My third day on site for the Archaeological Excavation Techniques course.
Afternoon of Saturday18th October 2008. Weather -A sunny afternoon that turned wet and windy.
Today I was to build on the reading I’d done from Philip Barker’s book and the Liverpool Museums site recording guide and begin to put the theory into practice.
I was allocated an area of a trench to examine and record appropriately on context sheets. The sheets form detailed textual descriptions of the contexts (a layer of sand for example, or feature within it) apparent in a trench along with descriptive diagrams.
Today I learned of a new importance for the balks between trenches. In addition to providing safe access (for excavator and the archaeology) across the site, leaving a near complete depth of the trench undisturbed allows features not previously noted (for example, if the weather or daylight precluded them from notice) to remain and be recorded.
In this instance, the trench section had some intrigue – beneath a layer of sandy soil already recorded, lay a circular section of small and larger stones, finer gravels within, surrounded by grey sand. Beneath this, the section had areas of orangey iron panning. These and other features of the trench lead us to believe this is a (Mediæval) ditch – the stones seem to form a line across the site indicating they were posited to allow water flow. The gravels and iron deposits beneath, add to the notion that water once flowed along the lines of stones.
My job was to record in detail on the context sheets a description of each context ( the circular stoney area and its surroundings, and the iron layer beneath). On a third sheet, the ‘cut’ of the section – the perceived edges of the ditch as they’d been originally cut – was to be recorded, although it was thought that this would be done on another day as the feature was difficult to discern.
Before that I had to clean up the section, removing areas that had been slightly weathered by rain by careful removal of material to give a crisp edge that reveals the colour of the earth and aids identification of the different contexts.
The little cleaning I did revealed a second small cluster of gravel adjacent to the larger cluster of stones and an upward curve in the underlying layer that could influence a decision on where the cut of the ditch might lie.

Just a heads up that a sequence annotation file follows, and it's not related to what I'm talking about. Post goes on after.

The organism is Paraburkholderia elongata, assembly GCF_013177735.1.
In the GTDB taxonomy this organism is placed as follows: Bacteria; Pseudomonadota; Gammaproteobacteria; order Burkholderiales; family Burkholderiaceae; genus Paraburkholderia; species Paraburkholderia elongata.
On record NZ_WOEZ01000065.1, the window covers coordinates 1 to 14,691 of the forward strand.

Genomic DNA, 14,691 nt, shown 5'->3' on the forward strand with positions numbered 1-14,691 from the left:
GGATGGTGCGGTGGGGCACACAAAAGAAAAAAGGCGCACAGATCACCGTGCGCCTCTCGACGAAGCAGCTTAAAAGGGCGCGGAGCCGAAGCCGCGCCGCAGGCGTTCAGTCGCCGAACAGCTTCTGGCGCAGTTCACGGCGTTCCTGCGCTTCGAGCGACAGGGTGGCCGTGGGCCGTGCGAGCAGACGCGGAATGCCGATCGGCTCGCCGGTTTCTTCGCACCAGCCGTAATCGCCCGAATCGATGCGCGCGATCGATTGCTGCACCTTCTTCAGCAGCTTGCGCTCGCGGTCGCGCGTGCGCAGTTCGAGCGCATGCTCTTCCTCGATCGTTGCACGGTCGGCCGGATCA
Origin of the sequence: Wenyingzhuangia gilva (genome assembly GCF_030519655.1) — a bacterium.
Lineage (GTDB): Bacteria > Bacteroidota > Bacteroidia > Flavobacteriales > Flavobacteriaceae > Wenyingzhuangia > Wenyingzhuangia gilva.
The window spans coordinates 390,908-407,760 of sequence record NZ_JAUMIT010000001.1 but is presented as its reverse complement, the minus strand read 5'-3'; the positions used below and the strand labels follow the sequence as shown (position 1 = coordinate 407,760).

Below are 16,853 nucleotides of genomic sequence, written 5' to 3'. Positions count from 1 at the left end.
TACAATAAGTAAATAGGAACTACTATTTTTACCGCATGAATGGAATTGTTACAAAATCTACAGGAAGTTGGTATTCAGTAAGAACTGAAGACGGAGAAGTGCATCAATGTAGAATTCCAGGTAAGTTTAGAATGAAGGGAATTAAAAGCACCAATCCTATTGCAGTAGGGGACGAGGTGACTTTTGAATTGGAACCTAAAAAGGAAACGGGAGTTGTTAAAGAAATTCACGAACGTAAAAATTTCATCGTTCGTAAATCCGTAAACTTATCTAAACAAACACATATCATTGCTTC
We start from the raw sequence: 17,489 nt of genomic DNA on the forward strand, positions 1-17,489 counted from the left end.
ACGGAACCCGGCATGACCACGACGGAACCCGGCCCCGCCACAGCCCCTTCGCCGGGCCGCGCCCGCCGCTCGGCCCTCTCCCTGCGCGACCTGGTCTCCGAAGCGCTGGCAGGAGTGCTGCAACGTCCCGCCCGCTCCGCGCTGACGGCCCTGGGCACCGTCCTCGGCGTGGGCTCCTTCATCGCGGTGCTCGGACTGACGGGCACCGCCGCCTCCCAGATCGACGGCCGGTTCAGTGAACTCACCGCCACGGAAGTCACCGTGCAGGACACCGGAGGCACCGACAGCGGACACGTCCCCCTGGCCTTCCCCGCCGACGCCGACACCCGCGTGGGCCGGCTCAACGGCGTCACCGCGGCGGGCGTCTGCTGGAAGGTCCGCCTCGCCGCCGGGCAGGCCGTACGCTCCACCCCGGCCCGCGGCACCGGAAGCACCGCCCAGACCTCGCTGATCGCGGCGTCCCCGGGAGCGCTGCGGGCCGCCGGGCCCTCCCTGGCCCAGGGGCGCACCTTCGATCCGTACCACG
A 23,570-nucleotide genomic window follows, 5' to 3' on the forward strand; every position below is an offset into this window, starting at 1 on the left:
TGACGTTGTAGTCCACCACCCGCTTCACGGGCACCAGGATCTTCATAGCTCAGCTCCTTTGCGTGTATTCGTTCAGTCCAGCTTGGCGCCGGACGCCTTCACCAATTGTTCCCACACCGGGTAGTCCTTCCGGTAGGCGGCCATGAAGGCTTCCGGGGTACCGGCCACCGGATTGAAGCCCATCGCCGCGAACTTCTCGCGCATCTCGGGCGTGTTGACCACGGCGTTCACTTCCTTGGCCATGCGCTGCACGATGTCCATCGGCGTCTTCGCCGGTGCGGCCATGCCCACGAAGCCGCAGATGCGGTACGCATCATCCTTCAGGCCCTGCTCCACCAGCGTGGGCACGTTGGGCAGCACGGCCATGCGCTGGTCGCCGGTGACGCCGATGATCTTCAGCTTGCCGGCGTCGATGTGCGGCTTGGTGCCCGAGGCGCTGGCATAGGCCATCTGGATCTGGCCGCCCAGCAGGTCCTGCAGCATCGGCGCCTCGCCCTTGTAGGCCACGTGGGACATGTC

The finer details of the section are difficult to see and require some adjustment of the eye to discern. For this reason repeated discussion of what is apparent in the section can help to determine what features are present. The clear layering of the contexts was disturbed only by runs of light grey sand which are thought to be evidence of animal burrowing. Nevertheless care must be taken to ensure that what the eye sees is not recorded without thought.
The supervisor showed me a drawing of the section I was to further record. These use a 1-to-10 ratio of measurement as opposed to the 1-to-20 ratio used on plan drawings. Recorded in the section drawing were the outlines of the contexts I was to further examine along with outlines for the larger rock features. As with every other aspect of the site, sections have unique numbers of their own for later cross-reference with site, trench, context and find numbers. The drawings also record their orientation so a section may be recorded for all sides of a trench.
I also learned today that another numbering scheme exists for excavation – view numbers – numbers (preceded by a letter ‘V’) given to photographed areas. These are (as ever) retrieved sequentially from pre-printed sheets as required and written on a small blackboard placed in shot.
The recording reference manual contains guidance on the format of all the information that needs to be recorded in each section of the context sheet. The methods range from the ordered to the anecdotal in order to allow as many facets of the context to be recorded, but also allow for quick understanding later on. For example to describe a cut a recorder details a numbered list of predefined features:
- Shape in plan
- Shape in Section
For a section, these elements are denoted by letters:
I was also introduced to Munsell soil colour charts today. A flipbook of punched card pages with printed colour indicators of different soil colours. Each lozenge of colour is bounded by punched holes so that a sample of earth may be dampened and placed on a finger or trowel beneath the page in order to match it to a colour. On the facing page to these punched pages are divided spaces that show the chroma and value definitions (for example 5/4, along with a brief description such as ‘weak red’) for the sample which may then be recorded on the context sheets. Each page has it’s own identifier too – for example 10 YR for a degree of Yellow-Red.
Sadly the weather changed for the worse before I could begin recording and the day’s work was drawn to a premature close.
Before leaving the site I walked towards the farm where the site owners are constructing what will probably be the only Iron Age roundhouses you’ll find (standing!) in this region.
The first is being built to the same dimensions as the roundhouse found in the same field in previous excavations, and will be one of six arranged for the purpose of providing an educative environment for this under-examined period in the North West’s history.